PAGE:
|Posted on July 17, 2014 at 8:15 PM|
We always begin the Folsom Prison T’ai Chi Chih class sitting in a circle of chairs, checking in with each other. How is their practice helping them? Changing them? For the men, it has become a sort of support group - their own T’ai Chi Chih community. Since I was not going to be able to come in and teach the following week, I strongly urged the men to come and practice without me. However, the inmate whom Judy Tretheway had groomed to teach the class in her absence had been transferred to San Quentin many months ago, and I hadn’t been able to find a willing and capable replacement.
There were mumbles and groans. R said, “No, I’ll treat it like a day off, and get my homework done.” I replied, “Every time you practice, you are making a deposit in your chi account. Then when things go wrong, when you are challenged or stressed in some way, it is there for you to draw from. Because you HAVE practiced, even though you might feel stressed, it will be easier to reconnect with that serenity you feel during class. You will be able to take a breath, lengthen and relax your posture, and focus in the soles of your feet. THAT, takes practice.”
As the 8 of us formed our circle on the hardwood floor in the center of the large, old Chapel, I looked around with a mischievous smile. I moved into the center of the circle and asked the men to pretend that I knew nothing about shifting the weight. How would they teach me? Here is what they said:
G. – “You move all of your weight to your right leg, and place your left heel forward. Then you come forward and move all of your weight to the left foot.”
As I shifted on straight, stiff legs, they watched with some consternation.
A. – “Bend one knee, and then straighten the other leg.”
I continued to bob up and down, leaning and dipping over my front foot….
L. – “No, bend BOTH knees when you go back and forth, THEN straighten one leg.”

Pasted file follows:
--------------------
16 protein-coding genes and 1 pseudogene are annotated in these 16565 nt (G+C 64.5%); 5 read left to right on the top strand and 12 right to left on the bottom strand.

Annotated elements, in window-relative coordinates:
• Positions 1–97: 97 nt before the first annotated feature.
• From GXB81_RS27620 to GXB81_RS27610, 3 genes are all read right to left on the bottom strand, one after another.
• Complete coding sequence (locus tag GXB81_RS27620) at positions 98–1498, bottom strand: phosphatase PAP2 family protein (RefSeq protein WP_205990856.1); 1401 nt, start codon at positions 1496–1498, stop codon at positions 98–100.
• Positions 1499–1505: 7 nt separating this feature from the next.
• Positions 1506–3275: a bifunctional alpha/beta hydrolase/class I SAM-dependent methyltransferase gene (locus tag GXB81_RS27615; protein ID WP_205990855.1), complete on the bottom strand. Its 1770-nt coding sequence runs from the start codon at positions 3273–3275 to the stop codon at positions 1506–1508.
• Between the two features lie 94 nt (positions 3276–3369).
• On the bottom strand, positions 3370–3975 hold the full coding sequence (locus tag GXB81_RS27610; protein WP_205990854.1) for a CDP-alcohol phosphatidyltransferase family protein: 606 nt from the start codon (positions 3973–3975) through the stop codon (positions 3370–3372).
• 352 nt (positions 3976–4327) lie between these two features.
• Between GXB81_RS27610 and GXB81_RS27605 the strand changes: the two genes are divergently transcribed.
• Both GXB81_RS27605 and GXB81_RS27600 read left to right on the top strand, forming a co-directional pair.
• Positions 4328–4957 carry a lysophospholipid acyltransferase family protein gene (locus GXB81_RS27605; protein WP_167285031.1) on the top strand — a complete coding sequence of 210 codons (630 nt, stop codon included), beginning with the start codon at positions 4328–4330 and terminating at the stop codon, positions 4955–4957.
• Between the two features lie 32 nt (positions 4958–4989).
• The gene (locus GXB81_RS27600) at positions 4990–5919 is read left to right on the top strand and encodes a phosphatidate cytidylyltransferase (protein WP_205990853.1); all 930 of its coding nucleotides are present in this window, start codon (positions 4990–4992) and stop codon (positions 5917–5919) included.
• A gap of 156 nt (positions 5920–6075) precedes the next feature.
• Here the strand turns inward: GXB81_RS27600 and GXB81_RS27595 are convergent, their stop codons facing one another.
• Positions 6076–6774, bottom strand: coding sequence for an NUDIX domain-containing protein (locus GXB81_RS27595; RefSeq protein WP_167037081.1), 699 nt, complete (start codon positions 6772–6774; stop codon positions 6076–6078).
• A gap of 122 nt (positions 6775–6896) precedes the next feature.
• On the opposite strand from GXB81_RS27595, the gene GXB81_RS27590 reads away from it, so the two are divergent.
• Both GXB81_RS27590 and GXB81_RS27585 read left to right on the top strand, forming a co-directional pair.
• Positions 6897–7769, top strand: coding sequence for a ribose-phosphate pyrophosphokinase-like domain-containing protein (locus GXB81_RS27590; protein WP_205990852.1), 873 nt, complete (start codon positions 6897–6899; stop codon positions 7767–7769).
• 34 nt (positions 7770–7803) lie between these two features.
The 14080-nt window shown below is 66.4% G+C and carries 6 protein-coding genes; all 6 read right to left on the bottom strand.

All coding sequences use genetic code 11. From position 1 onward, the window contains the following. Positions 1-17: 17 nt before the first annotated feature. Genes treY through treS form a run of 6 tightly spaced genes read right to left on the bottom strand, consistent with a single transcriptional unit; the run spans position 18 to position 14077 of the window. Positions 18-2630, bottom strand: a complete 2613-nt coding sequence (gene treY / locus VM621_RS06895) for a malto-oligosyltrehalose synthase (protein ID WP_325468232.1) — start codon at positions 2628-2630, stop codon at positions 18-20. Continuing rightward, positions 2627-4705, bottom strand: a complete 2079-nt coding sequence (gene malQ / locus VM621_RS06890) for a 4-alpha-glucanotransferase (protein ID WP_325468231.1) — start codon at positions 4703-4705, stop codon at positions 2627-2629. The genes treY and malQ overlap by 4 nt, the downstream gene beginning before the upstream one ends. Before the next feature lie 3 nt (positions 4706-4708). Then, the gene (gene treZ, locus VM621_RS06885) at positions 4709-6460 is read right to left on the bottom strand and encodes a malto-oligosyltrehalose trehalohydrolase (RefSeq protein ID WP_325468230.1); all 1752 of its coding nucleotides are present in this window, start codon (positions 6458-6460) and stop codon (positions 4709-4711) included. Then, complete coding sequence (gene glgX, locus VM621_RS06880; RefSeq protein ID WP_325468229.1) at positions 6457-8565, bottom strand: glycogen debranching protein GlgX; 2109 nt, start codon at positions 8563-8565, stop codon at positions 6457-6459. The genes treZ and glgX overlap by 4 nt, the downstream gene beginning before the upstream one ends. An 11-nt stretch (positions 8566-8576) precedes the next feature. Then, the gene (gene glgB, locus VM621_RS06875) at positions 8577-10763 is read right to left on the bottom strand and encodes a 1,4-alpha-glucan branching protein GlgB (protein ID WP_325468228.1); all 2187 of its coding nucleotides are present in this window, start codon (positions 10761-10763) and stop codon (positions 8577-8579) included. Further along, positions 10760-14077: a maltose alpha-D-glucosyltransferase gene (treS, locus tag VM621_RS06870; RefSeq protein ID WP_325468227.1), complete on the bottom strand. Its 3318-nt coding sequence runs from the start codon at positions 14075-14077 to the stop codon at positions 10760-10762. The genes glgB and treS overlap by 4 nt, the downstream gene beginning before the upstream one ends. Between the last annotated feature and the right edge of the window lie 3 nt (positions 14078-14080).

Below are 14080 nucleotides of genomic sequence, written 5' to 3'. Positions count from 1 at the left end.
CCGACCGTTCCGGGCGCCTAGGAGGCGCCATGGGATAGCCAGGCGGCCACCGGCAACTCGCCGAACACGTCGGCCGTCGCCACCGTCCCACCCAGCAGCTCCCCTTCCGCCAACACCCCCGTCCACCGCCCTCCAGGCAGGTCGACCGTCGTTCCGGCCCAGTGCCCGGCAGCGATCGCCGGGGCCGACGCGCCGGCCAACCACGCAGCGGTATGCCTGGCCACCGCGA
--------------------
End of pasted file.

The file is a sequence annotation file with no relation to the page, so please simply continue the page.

Ah, much better.
M. – (a newer student, I might add) “Keep both feet on the ground until the last minute, then let the heel or toe come up naturally.”
G. – “Come forward with your hips.”
L. – “Yeah, like there’s a string attached to your dan tien, pulling you forward from your center.”
I am grinning from ear to ear.
R. – “Be careful not to come out over your front foot with your knee.”
Hooray! Not only did they have me moving like a champ, I saw their confidence levels rise exponentially. Maybe they knew something about this stuff after all. So after leading Rocking Motion and Bird Flaps its Wings, I asked if they would each take turns leading a movement. A few more groans and some uncomfortable shuffling of the feet. I named “Around the Platter” and looked pointedly at G, whom I knew wouldn’t mind leading. By the end of the practice, every man had willingly lead at least one move (okay, M took some cajoling). I noted aloud how nice it was to experience different speeds and styles of movement, and what a good job they had done following the leader. They all looked happy and quite proud of themselves.
When I tried this about a year ago in this same class, it seemed to make the class kind of choppy and less meditative, but this time as they each led the movements, it felt peaceful and serene. I think their shared T’ai Chi Chih practice combined with the time spent in our circle of chairs (we also sit down for a meditation after moving), has built a strong sense of safety, support and ease among the men. At the end of the practice, D, who has been in the class longest, said, “Wow, that was better than I thought it was going to be. Very nice. Relaxing.”
Back in our circle of chairs at the conclusion of class, I again asked who would be coming to class next week, in spite of my absence. Every one of them raised their hands. It was my proudest moment yet, as a teacher.